Two Pitt Industrial Engineering Students Win First Place at 2016 NOBE National Conference Case Study Competition
UNIVERSITY PARK, PA (March 2, 2016) … Kelsey Metheny and Garrett White, undergraduate students at Pitt’s Swanson School of Engineering, received first place recognition for their work in the Harvard Business Review Case Study Competition on February 13 at Penn State University.
The competition was part of the National Organization of Business and Engineering (NOBE) 2016 National Conference, which brought more than 80 participants from eight universities and leaders from both academia and industry to the Penn State campus to discuss topics related to overlap in business and engineering sectors.
During the case study competition, students attempted to find solutions to problems faced by lodging rental website Airbnb. Serving more than 60 million guests annually, Airbnb is currently exploring strategies to resolve complaints about destructive guests and to facilitate trust between guests and hosts.
Metheny and White were randomly paired with Penn State industrial engineering students Matt DiSanta and Janna Al Nabhani and competed against 10 other teams of four students each. The competition consisted of two rounds: a 60-minute first round in which students submitted a written report to the panel of judges and a five- to seven-minute second round for finalists to present their solutions to the judges and answer questions.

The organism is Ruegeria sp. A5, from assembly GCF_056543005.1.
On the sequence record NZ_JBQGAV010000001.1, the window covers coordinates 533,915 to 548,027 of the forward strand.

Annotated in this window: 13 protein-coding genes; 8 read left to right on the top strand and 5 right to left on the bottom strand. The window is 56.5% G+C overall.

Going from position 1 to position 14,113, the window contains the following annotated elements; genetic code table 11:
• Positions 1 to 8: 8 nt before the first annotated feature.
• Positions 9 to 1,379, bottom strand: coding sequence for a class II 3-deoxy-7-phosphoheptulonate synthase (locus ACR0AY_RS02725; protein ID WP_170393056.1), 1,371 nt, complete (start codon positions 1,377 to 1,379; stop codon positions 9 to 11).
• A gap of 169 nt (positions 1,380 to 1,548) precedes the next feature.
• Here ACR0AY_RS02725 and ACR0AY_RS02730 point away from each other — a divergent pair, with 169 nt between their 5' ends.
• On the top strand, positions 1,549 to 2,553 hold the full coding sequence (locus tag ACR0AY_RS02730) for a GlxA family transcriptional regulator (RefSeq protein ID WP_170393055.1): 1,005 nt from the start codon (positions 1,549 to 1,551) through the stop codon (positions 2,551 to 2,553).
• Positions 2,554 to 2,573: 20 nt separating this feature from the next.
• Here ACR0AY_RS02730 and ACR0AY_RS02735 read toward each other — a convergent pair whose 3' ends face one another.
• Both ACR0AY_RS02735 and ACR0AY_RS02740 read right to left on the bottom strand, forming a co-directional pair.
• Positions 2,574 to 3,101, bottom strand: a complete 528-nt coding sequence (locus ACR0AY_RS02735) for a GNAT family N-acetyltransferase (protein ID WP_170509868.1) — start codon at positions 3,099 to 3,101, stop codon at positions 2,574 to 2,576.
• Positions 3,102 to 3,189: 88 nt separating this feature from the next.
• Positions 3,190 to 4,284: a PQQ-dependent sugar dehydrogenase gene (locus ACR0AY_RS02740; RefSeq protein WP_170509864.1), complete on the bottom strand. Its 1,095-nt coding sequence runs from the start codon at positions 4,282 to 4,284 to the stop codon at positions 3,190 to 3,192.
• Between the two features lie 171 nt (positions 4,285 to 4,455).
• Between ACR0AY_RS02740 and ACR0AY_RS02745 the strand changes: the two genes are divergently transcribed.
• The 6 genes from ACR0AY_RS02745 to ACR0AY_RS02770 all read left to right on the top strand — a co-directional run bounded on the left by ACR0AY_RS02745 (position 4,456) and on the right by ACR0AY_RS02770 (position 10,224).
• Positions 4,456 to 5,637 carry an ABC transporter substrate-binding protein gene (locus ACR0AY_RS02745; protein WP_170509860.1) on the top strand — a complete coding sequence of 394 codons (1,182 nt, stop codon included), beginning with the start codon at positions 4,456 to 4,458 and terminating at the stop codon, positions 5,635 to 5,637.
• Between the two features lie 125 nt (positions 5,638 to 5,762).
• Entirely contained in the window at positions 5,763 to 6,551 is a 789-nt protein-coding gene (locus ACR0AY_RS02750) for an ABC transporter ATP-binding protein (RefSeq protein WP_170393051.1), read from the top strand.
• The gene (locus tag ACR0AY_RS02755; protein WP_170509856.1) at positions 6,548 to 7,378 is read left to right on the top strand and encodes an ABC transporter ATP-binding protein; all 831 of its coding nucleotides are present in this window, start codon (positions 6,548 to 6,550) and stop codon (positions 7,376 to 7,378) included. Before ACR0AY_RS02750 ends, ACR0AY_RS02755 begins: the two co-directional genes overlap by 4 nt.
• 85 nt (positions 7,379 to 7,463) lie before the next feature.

The panel of judges consisted of three Penn State faculty members, two members of the NOBE national office and representatives from Flashpoint Informatics, GE Transportation, Hess Corporation, PricewaterhouseCooper and United States Gypsum Corporation.
“Our answers to the more subjective case questions revolved around transparency on both ends of the transaction,” said White. “We focused on attacking the root problem—a somewhat blind process that could cause hosts and renters alike to feel uneasy or experience problems. We suggested incentivized data input, more concise and meaningful reviews, the advent of an optional insurance program and other solutions that would benefit both parties.”
Metheny and White each received $250 and a brass Nittany Lion trophy for their efforts. Justin Traino, another Pitt industrial engineering undergraduate student, was a member of the fourth-place team and received a $25 award.
In addition to the case study competition, the NOBE National Conference featured speakers who addressed many of the opportunities for students interested in combining business and engineering skills. They covered topics such as business and industry trends, graduate school options for business and engineering majors, entrepreneurship and complimentary skills for engineers interested in the business-side of industry.
“Pitt’s curriculum does a very good job incorporating business classes. A mentor of mine once told me that an engineer who understands business is unstoppable,” said Metheny. “Together, these two disciplines require skills that make great leaders. I have one semester left to complete my undergraduate degree, and I plan to go into consulting for a few years before getting my MBA, which aligns with NOBE’s mission to integrate business and engineering. The steps I’m taking now and plan to take after graduation will prepare me for high-level management positions in the future.”
Pictured above left to right: Janis Terpenny (head of PSU Marcus Department of Industrial and Manufacturing Engineering), Matt DiSanto (PSU), Garrett White (Pitt), Kelsey Metheny (Pitt), Mohammad Al Zayed (president, PSU NOBE chapter).
Contact: Paul Kovach